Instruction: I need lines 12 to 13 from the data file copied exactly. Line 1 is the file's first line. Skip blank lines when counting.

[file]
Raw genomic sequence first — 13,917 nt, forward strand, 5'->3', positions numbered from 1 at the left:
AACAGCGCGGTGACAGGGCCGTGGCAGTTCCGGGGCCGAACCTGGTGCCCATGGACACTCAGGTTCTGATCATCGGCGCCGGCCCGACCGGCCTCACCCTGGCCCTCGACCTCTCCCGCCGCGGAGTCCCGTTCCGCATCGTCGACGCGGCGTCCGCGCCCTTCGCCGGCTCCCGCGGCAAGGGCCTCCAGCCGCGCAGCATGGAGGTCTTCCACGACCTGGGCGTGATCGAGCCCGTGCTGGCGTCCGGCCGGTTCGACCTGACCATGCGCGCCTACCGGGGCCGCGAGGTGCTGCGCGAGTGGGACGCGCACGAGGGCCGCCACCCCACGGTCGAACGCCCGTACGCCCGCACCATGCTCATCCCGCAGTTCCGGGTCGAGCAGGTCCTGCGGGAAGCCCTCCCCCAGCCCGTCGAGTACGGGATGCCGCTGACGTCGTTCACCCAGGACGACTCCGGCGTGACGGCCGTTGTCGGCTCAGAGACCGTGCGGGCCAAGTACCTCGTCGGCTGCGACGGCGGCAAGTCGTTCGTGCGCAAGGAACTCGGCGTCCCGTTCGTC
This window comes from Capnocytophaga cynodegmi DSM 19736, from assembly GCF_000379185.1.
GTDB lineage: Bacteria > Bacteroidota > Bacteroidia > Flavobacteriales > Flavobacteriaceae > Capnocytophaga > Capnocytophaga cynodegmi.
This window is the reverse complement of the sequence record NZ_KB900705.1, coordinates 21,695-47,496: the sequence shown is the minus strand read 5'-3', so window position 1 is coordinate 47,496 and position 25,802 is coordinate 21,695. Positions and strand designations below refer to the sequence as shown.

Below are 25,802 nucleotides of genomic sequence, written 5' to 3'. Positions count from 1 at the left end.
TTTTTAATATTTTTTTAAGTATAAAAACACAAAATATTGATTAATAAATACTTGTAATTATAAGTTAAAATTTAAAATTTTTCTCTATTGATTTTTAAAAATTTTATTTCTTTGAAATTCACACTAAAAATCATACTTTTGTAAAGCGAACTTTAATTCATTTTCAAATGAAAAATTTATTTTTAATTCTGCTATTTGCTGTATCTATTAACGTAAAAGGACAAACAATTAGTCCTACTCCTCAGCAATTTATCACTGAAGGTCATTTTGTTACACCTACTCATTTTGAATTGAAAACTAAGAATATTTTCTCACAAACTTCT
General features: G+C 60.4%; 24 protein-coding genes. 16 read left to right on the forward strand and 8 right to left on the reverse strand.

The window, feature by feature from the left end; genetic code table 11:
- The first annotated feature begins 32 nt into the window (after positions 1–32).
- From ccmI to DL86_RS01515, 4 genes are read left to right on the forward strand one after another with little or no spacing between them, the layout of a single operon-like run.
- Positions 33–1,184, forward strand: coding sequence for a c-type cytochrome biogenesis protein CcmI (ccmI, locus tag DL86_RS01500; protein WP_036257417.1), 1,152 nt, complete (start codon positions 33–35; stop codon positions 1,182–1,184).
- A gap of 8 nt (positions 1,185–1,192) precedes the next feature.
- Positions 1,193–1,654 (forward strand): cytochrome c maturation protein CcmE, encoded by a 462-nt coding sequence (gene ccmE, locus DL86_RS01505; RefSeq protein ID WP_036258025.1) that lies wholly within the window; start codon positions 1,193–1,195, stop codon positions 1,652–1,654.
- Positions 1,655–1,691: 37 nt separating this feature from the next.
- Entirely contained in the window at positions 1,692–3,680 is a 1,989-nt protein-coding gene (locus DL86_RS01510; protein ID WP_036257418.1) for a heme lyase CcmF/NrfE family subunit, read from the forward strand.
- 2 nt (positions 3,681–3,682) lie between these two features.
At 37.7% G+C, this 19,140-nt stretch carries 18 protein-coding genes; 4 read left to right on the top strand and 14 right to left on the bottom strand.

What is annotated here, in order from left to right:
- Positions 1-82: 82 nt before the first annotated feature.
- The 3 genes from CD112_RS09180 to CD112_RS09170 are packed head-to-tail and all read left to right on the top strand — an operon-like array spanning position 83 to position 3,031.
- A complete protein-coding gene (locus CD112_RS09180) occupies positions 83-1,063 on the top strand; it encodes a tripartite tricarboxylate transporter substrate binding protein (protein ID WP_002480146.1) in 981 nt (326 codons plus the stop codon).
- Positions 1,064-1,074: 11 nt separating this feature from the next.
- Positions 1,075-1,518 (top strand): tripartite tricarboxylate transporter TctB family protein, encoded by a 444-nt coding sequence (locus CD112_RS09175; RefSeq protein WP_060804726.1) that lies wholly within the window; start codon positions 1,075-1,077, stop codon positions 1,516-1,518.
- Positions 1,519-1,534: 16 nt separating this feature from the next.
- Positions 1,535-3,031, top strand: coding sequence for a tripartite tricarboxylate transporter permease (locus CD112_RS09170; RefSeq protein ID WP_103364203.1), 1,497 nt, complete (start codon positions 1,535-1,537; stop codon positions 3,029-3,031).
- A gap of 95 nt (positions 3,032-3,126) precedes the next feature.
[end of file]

- Positions 33–1,184, forward strand: coding sequence for a c-type cytochrome biogenesis protein CcmI (ccmI, locus tag DL86_RS01500; protein WP_036257417.1), 1,152 nt, complete (start codon positions 33–35; stop codon positions 1,182–1,184).
- A gap of 8 nt (positions 1,185–1,192) precedes the next feature.